Roger Goodell Interview: $1,000 SB Ticket Not Overpriced

Alex MarvezCorrespondent IOctober 24, 2008

LONDON - Player and fan conduct, officiating, the economy, $1,000 Super Bowl tickets, the increased crackdown on illegal hits, the state of labor talks to avoid a 2011 work stoppage and his own long-term future as NFL commissioner.

Roger Goodell didn't leave those issues behind when traveling to London to promote the NFL's second regular-season game here Sunday between New Orleans and San Diego. Goodell addressed such hot-button topics—and more—in a Thursday interview with What do you feel has been your biggest accomplishment in 2008?

Goodell: "We made some significant changes in the offseason with respect to the integrity of the game. We began some important policies [regarding] in-stadium behavior. I think we've managed through the economic crisis quite successfully, but we still have a lot of work there. We've said before that we're not impervious and those are issues that are going to face us for what looks like the foreseeable future." What are some specific examples?

Goodell: "We look at it in three buckets. The first is how it affects the teams and the league directly. That could be in financing. We have credit lines out. Teams have stadium financing. They're all subject to the volatility of the markets right now. Certain securities, those markets have evaporated. That has caused increased risks and costs to our clubs and the league.

The second [bucket] is our business partners. How does it affect the advertising market, our sponsors and licensees? The third, which is probably the most important to us, is how is this affecting our fans? The (disposable) income they have and pressures they feel, that's a significant issue. We've been talking about it for well over a year now." Saying that, there's been a lot of talk about the new $1,000 Super Bowl ticket the league has unveiled. When you first became commissioner, you talked about trying to keep ticket prices viable for the average fan who wants to attend.

Goodell: "It's a limited number of tickets for $1,000, first off. Second, those tickets are trading on secondary markets for more than 4½ times that price. To say [$1,000] is overpriced, I would disagree with anybody. We have an $800 ticket and we're taking 1,000 tickets that are going to be offered at $500.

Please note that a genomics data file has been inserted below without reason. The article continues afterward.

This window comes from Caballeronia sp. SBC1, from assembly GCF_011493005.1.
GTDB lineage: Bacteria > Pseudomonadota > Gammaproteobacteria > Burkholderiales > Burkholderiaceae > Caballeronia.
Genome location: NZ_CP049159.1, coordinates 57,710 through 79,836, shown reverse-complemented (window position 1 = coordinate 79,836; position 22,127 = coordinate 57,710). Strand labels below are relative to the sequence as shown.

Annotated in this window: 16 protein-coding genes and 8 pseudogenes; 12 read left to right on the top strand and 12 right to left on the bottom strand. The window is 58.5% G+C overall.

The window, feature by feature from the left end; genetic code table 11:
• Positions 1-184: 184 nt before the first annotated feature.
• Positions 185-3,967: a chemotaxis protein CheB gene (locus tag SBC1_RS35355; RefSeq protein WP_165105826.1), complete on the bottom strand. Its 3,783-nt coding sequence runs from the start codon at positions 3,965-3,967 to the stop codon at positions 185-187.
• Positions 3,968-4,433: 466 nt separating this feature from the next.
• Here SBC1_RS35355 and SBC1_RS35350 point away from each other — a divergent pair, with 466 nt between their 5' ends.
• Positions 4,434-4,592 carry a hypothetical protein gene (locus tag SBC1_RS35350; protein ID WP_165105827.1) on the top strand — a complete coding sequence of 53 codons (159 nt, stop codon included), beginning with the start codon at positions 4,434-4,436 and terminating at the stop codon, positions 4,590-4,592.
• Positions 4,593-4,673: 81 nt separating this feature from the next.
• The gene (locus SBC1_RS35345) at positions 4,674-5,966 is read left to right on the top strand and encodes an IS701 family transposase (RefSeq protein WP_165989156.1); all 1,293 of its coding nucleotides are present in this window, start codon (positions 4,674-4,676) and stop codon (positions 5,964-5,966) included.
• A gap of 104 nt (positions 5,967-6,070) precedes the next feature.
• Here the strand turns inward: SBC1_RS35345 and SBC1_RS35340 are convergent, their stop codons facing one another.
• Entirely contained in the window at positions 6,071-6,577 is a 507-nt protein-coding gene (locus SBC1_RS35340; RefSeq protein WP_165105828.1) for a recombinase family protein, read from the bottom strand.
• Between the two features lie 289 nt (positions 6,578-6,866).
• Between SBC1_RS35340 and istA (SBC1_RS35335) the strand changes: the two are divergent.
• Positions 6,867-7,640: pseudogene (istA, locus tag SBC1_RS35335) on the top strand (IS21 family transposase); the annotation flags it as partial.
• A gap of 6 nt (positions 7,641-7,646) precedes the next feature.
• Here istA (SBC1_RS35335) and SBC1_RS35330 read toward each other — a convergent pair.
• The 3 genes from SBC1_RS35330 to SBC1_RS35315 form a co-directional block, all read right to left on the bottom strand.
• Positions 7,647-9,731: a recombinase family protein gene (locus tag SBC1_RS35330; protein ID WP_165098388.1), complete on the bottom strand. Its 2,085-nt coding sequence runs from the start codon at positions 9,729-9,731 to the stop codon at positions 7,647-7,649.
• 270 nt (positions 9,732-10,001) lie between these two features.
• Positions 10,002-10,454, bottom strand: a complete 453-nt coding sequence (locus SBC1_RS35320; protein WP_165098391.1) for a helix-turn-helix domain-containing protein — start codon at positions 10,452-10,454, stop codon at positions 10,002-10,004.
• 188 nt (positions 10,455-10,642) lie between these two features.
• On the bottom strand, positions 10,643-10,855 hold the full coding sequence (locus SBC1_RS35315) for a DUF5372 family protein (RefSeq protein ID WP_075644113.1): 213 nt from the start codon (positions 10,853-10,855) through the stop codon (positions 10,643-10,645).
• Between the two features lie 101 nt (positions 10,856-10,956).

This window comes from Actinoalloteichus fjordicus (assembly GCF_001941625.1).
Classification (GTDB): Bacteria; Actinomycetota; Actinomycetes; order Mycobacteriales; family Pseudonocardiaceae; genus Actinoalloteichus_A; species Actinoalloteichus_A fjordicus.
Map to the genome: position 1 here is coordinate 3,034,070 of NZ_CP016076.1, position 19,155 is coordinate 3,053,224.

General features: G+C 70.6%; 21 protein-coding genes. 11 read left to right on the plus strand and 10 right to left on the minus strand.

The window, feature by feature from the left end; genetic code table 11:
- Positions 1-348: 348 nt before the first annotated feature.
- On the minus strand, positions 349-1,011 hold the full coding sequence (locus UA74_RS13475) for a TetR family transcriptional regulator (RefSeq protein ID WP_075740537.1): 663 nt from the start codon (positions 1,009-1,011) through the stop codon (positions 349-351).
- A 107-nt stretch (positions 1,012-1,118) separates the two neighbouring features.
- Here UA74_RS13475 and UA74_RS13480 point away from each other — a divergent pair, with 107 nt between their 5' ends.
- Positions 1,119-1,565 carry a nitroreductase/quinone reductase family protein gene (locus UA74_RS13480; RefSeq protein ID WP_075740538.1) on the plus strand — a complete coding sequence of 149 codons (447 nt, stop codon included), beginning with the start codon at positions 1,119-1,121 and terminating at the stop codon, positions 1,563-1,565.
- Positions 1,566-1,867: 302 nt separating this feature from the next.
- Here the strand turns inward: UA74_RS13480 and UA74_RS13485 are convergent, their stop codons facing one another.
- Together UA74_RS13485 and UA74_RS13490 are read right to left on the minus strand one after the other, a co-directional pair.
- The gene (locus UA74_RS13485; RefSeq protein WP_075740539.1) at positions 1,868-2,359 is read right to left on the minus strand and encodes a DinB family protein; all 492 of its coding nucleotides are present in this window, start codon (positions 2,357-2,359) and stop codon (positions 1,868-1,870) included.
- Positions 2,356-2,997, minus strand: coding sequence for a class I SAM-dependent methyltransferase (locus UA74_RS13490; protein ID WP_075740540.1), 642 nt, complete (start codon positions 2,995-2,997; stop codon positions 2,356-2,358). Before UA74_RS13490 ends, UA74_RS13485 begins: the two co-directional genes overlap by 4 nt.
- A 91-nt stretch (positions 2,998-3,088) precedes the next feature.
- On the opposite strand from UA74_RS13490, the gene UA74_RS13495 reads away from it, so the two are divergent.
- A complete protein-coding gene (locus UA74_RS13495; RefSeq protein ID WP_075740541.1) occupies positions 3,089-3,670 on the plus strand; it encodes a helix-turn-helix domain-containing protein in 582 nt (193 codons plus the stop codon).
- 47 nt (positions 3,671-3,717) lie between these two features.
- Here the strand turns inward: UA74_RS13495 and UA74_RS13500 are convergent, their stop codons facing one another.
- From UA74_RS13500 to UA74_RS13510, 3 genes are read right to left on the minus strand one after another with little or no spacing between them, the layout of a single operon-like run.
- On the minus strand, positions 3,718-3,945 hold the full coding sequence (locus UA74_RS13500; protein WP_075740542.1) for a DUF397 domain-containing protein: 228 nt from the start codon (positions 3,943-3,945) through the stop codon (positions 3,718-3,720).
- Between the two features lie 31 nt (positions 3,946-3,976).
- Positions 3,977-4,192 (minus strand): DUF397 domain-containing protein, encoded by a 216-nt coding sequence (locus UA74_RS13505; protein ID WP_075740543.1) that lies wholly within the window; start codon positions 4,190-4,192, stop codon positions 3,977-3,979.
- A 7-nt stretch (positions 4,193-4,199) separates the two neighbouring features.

The real trick, though, is getting them into the hands of fans who aren't going to re-sell them. They buy them at a decreased price because we want them to have the opportunity to come to the game but they then get offered four, five, 10 times the value. That's not what we're trying to create. We're trying to be sure they get to those who want to go to the game and experience a Super Bowl." How much has the August death of NFL Players Association chief Gene Upshaw affected Collective Bargaining Agreement negotiations and how do you categorize where things are right now in labor talks?

Goodell: "We terminated the agreement back in May and that was a signal of two things: The deal was not working for the owners and we needed to get to work on trying to address those issues and resolve them. Gene's untimely death was a tragic loss because he was not only a great player but a great leader and did so many great things for the game of football.

[The NFLPA] is focused on finding a permanent replacement. [Interim director] Richard Berthelsen is in there and we continue to have dialogue with him on a regular basis about various issues that have come up. We're working hard on both sides to make sure we get a deal that works for the players and owners.

It's hard to say the pace [of negotiations] was slowed because there really wasn't a pace to it. We're not wasting time. At this point, we're doing our own internal analysis on the priorities we have and how we feel they can be addressed. At the appropriate time, we'll sit down with the NFLPA and hopefully resolve the matters. The good news is we still have two more seasons before there can be any negative consequences to fans." Officiating has become such a hot-button topic this season...

Goodell: [Laughs] "This season?" I think it's more so now.